Email: the company should ensure that it uses a system which produces either confirmation of the total number of recipients e-mailed or, preferably, a record of each recipient to whom the message has been sent. That record and any notices of any failed transmissions and subsequent re-sending should be suitably certified and retained. They also recommend that if the company becomes aware of a failure of transmission, and subsequent attempts also do not succeed, then the company should send a hard copy by post within 48 hours of the original attempt.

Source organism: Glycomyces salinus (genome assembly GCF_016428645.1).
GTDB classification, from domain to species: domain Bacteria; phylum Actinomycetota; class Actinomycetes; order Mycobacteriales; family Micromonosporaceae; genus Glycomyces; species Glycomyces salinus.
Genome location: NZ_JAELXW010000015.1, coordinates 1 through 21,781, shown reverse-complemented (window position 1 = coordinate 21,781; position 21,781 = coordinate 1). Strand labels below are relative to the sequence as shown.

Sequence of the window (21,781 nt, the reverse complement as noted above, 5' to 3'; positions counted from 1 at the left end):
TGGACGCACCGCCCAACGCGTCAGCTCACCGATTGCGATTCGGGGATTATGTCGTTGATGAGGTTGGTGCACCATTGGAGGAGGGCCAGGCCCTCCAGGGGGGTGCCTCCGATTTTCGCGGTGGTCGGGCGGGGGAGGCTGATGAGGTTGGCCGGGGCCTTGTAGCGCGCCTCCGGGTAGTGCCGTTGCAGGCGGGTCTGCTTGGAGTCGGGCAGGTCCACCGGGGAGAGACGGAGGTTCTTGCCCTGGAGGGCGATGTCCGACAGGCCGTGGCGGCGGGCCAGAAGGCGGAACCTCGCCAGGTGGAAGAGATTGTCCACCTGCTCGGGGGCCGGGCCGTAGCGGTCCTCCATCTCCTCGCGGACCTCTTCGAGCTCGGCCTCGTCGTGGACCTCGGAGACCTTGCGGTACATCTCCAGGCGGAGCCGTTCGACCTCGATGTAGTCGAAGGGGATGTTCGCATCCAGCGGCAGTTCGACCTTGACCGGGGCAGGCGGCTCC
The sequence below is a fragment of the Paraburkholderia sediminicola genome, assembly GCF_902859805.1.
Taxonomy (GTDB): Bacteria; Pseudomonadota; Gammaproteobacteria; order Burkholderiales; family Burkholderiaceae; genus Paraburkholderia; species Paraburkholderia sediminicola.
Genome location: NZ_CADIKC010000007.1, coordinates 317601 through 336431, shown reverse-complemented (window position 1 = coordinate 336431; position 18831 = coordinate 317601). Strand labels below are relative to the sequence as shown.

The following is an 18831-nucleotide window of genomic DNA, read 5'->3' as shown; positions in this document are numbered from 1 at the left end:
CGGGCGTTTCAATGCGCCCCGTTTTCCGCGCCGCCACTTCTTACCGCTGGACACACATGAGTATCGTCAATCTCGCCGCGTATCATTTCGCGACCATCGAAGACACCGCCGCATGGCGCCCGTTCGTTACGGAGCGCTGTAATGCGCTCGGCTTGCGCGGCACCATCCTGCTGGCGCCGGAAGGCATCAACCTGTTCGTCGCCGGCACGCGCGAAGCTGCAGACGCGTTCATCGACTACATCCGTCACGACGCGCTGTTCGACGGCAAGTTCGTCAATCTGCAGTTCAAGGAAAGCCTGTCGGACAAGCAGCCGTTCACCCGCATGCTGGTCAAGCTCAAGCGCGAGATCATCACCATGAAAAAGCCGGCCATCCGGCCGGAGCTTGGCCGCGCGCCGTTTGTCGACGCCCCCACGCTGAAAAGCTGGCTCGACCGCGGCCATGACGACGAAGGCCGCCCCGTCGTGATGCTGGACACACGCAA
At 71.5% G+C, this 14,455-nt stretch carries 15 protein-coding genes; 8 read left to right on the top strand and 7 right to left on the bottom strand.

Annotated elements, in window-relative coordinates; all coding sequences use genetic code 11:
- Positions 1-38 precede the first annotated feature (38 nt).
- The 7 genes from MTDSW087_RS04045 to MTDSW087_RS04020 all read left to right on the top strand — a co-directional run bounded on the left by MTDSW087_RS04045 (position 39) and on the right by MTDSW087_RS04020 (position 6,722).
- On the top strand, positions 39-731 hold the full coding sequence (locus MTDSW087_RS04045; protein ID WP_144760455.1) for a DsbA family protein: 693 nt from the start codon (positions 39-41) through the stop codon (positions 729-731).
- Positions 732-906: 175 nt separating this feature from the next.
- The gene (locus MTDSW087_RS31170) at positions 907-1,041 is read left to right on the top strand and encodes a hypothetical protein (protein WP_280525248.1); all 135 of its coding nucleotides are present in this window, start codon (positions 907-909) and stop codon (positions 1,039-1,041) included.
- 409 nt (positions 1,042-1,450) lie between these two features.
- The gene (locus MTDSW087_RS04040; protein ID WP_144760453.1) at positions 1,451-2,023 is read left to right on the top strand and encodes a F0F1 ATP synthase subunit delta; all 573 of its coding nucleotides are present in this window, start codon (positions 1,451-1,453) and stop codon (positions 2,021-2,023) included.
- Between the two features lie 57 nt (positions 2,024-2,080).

Time Of Delivery

Under the Act documents or information are deemed to be delivered 48 hours after posting or sending by email (or other means), not taking into account non working days. When supplied via a website they are deemed to have been received when first made available on the website or, if later, when the recipient received (or is deemed to have received) notice of the availability of the material on the website. However it is possible to include different provisions in the company's articles and these will over-ride the statutory provisions.

Communications From Shareholders To The Company.

The Act contains separate provision for communications from shareholders who are individuals to the company and from shareholders which are companies however there is little difference in practice. In either case the company must agree to receiving communications in electronic form.